The Sales Conversation Rule of 30
March 1, 2024
The Cringe Podcast - Episode 2 - Matt Cameron

Sellers need to practice a conversation 30 times before they begin to master it. Yes, 30 times.

An analysis of more than 700,000 sales training role play conversations revealed that 30 repetitions is the magic number to begin seeing a significant increase in performance.

Hence The Rule of 30. In 2023 Sales Educators’ Academy noted that  it typically requires approximately 40 role play conversations to achieve mastery.

 

Getting in 30 reps is not easy.

Sales managers have competing priorities and about 10% of managers admit to not doing any training or coaching. There are many reasons managers and sellers don’t prioritize training, but ultimately, it boils down to this: they don’t believe the effort they put in will result in a significant improvement.

Feedback is inconsistent between managers and sellers. Relationship or personality challenges create distrust and potential resentment. Additionally, managers are often not prepared to role play or coach, and even when they are, fatigue sets in and there are only so many hours in a workday. So, what should sales leaders keep in mind to effectively help sellers move the needle in their training programs? Training, especially sales training, should be rooted in the science of learning.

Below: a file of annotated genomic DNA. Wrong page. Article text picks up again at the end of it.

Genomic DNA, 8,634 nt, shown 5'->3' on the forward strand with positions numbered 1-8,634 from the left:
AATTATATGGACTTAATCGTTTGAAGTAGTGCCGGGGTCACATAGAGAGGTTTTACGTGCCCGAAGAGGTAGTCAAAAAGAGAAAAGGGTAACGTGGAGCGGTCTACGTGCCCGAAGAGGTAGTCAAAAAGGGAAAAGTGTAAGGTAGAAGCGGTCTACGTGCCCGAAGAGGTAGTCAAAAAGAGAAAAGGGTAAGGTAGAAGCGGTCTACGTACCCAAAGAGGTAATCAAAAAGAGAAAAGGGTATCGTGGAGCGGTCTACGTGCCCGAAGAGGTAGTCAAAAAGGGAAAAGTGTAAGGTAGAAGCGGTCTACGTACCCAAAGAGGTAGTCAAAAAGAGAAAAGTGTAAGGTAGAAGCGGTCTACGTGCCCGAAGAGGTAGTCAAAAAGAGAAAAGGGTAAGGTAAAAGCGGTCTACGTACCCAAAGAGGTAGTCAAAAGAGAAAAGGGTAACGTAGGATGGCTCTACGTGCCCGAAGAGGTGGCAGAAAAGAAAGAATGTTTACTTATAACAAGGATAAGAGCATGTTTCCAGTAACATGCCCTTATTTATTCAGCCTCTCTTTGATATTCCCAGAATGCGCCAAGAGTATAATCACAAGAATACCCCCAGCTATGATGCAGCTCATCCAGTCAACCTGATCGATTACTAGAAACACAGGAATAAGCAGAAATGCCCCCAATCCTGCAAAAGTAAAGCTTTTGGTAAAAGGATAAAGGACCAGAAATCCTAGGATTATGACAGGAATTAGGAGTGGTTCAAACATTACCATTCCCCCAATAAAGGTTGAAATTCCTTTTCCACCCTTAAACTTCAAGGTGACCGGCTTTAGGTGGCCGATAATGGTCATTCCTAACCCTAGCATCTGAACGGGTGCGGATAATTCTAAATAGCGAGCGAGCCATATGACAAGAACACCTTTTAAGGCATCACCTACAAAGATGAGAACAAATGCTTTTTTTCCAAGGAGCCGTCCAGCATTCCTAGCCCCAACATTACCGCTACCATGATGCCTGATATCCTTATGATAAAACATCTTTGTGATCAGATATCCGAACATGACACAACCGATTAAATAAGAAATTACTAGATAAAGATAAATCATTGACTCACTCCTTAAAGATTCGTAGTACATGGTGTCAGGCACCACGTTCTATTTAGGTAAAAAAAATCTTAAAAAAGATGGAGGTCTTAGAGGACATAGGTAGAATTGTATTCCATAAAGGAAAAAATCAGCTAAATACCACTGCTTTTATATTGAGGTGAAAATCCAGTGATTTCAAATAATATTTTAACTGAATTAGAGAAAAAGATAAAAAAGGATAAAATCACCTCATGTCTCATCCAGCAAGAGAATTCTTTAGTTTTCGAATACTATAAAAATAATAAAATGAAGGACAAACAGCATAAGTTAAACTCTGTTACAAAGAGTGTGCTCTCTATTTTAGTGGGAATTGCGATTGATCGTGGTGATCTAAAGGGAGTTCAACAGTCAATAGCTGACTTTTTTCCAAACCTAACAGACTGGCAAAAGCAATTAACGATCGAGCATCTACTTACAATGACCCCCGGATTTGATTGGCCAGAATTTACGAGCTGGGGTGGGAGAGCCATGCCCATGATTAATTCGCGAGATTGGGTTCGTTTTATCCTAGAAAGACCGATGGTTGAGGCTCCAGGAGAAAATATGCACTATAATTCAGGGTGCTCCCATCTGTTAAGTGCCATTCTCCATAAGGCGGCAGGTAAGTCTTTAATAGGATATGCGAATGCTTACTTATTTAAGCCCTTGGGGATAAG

Sales Training Rooted in the Science of Learning.

Sellers, like many adult learners, get more out of learning when they have some control and a sense of agency. Simply telling sellers to practice more and scheduling role plays in the office or online doesn’t work. Providing sellers with control over the location, duration, frequency and time of training can be a game changer, especially for sellers who have many competing priorities. Providing sellers with access to mobile technologies to do this can help. Bottom line: if you want to get to 30 or more repetitions, give sellers more control, give them choices.

Sellers need to apply the learning when training in order to apply the learning when they engage in conversation with customers. It is not enough to tell sellers what to say and to memorize a talk track. Sellers have productive conversations when they are confident and they pitch when they are unprepared. A meaningful sales conversation is not a pitch. 

Sellers need time to practice active-listening skills and use cognitive thinking to understand client challenges at a deeper level. They need practice asking probing questions that offer insights to help clients understand the value the seller’s solutions can deliver. This doesn’t come from passing a certification. It can come after many years of experience, or it can come with practice, so sellers don’t need to churn through dozens of potential clients to get there.   

Agency and application alone are not enough. Maintaining the level of engagement and motivation that are required to reach a level of mastery are critical and luckily, decades of adult-learning research provides additional insights and recommendations on how to accomplish this.

 

Realistic and Relevant to Real-World Application

First, focus on keeping training realistic and relevant to real-world application. Most effective training scenarios mimic how the customer talks and probes their challenges. The more the seller believes the training will result in performance improvements with clients, the more they will lean into training. 

 

Timely and Constructive Feedback